East Africa can become a global and intra-regional trade hub but only if it dismantles all trade barriers in the region, according to researchers at the UK-based Barclays Bank plc.

The researchers note that improving Customs  clearance procedures, facilitating greater cross-border co-operation, eliminating both tariff and non-tariff barriers  and increasing  investment in infrastructure such as roads, railway, ports, airports and energy  could transform the prospects for the region’s trade.

“East Africa benefits most from relatively strong border administration and a fast-growing regional market,” they say.

In their  Barclays Africa Trade Index (2015) report, the researchers  say many countries in Africa  have taken some positive steps  to boost  trade  by harmonizing regulations along transport corridors, reducing stay times at the ports and delays associated with Customs control points and coordinating Customs processes across regional economic communities.

The Barclays Africa Trade Index was commissioned by Barclays Bank Plc to compare and rank 31 sub-Saharan African countries based on their attractiveness for cross-border trade. The researchers sampled the largest countries in the region in terms of population size and national wealth (gross domestic product).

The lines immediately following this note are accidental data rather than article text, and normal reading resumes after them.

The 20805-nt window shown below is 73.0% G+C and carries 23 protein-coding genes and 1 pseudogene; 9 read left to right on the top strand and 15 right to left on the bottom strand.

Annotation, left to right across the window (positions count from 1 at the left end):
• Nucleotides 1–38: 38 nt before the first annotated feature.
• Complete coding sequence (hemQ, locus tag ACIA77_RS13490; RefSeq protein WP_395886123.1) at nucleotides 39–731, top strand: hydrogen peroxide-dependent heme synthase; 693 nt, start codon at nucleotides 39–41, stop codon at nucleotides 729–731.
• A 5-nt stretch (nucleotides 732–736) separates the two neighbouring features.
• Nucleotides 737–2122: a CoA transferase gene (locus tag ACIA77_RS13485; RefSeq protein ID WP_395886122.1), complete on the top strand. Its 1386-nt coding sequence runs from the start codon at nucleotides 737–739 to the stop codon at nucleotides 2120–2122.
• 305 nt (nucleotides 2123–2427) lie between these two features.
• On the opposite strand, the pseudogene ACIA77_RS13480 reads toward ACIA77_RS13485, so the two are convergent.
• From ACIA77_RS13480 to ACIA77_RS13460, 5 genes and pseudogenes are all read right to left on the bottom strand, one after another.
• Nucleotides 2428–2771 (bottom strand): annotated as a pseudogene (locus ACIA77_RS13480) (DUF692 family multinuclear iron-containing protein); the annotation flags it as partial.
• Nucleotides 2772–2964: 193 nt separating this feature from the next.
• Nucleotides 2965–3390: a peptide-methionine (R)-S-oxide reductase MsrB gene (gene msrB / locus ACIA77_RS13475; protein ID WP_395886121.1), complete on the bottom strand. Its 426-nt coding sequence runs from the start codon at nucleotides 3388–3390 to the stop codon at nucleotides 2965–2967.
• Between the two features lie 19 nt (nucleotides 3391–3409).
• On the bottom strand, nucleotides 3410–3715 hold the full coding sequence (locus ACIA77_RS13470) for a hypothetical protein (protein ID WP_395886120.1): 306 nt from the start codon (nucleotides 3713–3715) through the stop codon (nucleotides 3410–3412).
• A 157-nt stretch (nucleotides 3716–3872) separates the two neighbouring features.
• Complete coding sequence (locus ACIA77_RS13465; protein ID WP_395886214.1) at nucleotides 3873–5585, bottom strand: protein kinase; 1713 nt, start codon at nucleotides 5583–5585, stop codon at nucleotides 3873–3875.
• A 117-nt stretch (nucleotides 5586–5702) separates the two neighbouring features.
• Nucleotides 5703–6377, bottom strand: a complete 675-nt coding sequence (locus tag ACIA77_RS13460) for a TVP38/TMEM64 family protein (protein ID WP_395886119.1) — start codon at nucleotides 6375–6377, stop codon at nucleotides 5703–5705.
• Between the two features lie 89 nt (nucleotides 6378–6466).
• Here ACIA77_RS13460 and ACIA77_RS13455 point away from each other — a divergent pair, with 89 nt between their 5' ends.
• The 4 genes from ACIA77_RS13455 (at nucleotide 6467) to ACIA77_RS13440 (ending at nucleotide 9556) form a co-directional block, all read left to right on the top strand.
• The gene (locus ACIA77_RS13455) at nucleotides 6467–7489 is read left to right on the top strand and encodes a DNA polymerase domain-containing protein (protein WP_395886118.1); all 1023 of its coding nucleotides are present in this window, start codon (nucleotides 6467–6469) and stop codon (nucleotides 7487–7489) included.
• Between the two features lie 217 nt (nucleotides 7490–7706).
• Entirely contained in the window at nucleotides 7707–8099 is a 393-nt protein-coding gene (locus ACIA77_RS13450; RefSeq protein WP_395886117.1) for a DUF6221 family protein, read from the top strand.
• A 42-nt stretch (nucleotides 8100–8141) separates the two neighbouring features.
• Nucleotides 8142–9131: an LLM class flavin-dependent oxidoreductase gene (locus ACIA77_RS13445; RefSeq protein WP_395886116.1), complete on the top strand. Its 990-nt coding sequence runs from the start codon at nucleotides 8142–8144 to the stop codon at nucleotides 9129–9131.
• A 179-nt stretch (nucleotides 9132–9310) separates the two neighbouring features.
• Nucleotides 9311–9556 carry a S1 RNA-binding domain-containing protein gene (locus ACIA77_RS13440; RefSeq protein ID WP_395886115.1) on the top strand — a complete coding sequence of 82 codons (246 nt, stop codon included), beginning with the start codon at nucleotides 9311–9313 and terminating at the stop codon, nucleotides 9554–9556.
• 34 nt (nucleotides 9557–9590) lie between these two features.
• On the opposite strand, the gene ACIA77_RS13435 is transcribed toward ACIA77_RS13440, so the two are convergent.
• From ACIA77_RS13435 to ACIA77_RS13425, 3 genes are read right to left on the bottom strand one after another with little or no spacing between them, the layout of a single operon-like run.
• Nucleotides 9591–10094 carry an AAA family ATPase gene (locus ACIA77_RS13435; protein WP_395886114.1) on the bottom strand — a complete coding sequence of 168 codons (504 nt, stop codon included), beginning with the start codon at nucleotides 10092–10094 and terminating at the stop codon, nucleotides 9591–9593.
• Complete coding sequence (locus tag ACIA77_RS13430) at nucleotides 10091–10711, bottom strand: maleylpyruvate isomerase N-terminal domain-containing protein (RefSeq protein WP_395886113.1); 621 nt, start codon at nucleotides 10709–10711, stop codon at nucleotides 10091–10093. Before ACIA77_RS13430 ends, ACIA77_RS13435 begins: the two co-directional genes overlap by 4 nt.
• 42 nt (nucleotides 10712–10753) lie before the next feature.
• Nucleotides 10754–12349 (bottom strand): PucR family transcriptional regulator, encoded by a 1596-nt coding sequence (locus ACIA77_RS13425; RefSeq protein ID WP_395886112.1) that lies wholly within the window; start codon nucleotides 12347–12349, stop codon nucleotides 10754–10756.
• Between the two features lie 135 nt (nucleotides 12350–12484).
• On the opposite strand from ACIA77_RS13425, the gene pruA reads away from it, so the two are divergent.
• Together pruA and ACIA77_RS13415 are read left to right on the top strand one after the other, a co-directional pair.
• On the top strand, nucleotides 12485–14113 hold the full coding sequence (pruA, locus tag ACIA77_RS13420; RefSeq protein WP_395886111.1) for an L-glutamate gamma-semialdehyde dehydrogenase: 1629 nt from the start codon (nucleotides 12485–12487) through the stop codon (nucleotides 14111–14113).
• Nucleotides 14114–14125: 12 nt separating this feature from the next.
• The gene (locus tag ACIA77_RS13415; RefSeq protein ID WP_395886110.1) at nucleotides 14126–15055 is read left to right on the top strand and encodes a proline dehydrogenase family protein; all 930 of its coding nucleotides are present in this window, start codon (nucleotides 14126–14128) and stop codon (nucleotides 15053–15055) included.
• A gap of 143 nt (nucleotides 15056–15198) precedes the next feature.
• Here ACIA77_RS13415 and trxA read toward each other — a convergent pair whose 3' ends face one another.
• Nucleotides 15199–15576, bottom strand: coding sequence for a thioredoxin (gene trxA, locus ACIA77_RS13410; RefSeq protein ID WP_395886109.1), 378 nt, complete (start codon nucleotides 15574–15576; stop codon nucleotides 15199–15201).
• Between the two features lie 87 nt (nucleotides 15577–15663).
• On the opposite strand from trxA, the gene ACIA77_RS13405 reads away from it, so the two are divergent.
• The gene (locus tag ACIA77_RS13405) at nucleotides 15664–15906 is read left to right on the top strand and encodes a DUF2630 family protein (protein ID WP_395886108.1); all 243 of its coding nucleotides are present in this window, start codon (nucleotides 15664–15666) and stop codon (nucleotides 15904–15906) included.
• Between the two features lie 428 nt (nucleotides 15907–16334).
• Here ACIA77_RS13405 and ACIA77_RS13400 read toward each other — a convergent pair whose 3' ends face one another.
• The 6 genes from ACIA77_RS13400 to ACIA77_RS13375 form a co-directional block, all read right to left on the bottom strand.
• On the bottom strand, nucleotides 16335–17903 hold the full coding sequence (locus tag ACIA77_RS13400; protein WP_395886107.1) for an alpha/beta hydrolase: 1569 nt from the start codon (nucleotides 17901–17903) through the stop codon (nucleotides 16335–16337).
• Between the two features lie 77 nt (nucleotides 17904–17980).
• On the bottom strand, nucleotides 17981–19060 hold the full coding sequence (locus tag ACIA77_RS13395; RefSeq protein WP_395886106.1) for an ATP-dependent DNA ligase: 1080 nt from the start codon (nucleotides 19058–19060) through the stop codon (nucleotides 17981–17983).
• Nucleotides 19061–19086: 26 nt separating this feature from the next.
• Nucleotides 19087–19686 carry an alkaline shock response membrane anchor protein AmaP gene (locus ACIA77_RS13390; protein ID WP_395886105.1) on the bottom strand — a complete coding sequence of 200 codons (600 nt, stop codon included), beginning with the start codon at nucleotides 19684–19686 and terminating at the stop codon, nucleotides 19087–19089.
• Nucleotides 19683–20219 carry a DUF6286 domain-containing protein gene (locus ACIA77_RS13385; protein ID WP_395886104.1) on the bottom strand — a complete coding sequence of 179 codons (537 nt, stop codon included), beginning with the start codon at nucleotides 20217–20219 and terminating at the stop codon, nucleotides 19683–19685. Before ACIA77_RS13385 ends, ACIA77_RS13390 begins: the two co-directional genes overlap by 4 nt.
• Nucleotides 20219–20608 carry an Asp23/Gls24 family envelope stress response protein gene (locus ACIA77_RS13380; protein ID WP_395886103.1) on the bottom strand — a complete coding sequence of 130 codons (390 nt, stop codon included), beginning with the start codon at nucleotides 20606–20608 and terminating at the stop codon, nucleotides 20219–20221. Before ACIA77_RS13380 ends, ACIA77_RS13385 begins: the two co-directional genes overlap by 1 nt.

According to the report, the appearance of Tanzania and Ethiopia among the top 10 performing countries on the overall index affirms the potential of East Africa as a promising hub for international trade.

The report says many governments are also lowering tariff and other non-tariff barriers, pursuing a pro-business reform agenda and addressing the skills gap through better health, education and training services.

The report notes that while East Africa displays some positive aspect of trade openness, weak transport infrastructure still presents a formidable barrier to trade.

“The common view is that sub-Saharan Africa continues to suffer from a significant transport and energy infrastructure gap to the detriment of its international and intra-regional trade potential,” says the report.

Air transport is an underdeveloped sector across the region, which is reflected in low international and intra-African route availability and relatively high airfares.

It is argued that air transport can act as a catalyst for trade and exchange of goods and services.

Although intra-regional trade  has taken  prominence in sub-Saharan Africa, the region still lags far behind other regions, according to the report.

Intra-regional exports have grown by 16 per cent annually from 2004 to 2013 but these trade flows only account for around 17 per cent of total trade flows in sub-Saharan Africa. This compares unfavorably with other regions such as Europe (66 per cent), Asia (48 per cent), North America (32 per cent) and Latin America (20 per cent).

According to the African Development Bank (AfDB), informal cross-border trade contributes between 30 and 40 per cent of the intra-SADC trade (mainly foodstuffs) and could be higher at 40-50 per cent of total intra-regional trade in the EAC.

According to the report, regional free trade areas are more effective in eliminating intra-regional tariff and non-tariff barriers, while a more collective approach to international trade policy is emerging aimed at securing market access and improving international competitiveness.(The East African)

Source: The East African
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